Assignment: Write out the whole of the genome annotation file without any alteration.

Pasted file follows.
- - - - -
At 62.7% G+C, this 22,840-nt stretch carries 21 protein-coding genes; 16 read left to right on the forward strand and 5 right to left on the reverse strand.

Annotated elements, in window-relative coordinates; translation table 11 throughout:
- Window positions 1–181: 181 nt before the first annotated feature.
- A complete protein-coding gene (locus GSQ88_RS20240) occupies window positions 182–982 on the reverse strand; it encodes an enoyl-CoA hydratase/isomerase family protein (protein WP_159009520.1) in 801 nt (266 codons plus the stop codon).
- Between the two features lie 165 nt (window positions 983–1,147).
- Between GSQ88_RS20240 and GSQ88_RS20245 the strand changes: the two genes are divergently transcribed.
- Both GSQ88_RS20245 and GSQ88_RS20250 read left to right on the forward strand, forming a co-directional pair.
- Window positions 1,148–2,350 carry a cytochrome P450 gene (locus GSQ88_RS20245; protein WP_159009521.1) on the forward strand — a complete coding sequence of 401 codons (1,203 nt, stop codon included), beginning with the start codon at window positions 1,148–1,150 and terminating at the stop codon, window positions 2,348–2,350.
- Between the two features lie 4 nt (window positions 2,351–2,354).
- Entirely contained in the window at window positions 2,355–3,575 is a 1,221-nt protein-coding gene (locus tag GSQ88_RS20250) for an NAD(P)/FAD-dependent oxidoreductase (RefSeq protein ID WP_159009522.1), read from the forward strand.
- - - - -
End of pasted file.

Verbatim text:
At 62.7% G+C, this 22,840-nt stretch carries 21 protein-coding genes; 16 read left to right on the forward strand and 5 right to left on the reverse strand.

Annotated elements, in window-relative coordinates; translation table 11 throughout:
- Window positions 1–181: 181 nt before the first annotated feature.
- A complete protein-coding gene (locus GSQ88_RS20240) occupies window positions 182–982 on the reverse strand; it encodes an enoyl-CoA hydratase/isomerase family protein (protein WP_159009520.1) in 801 nt (266 codons plus the stop codon).
- Between the two features lie 165 nt (window positions 983–1,147).
- Between GSQ88_RS20240 and GSQ88_RS20245 the strand changes: the two genes are divergently transcribed.
- Both GSQ88_RS20245 and GSQ88_RS20250 read left to right on the forward strand, forming a co-directional pair.
- Window positions 1,148–2,350 carry a cytochrome P450 gene (locus GSQ88_RS20245; protein WP_159009521.1) on the forward strand — a complete coding sequence of 401 codons (1,203 nt, stop codon included), beginning with the start codon at window positions 1,148–1,150 and terminating at the stop codon, window positions 2,348–2,350.
- Between the two features lie 4 nt (window positions 2,351–2,354).
- Entirely contained in the window at window positions 2,355–3,575 is a 1,221-nt protein-coding gene (locus tag GSQ88_RS20250) for an NAD(P)/FAD-dependent oxidoreductase (RefSeq protein ID WP_159009522.1), read from the forward strand.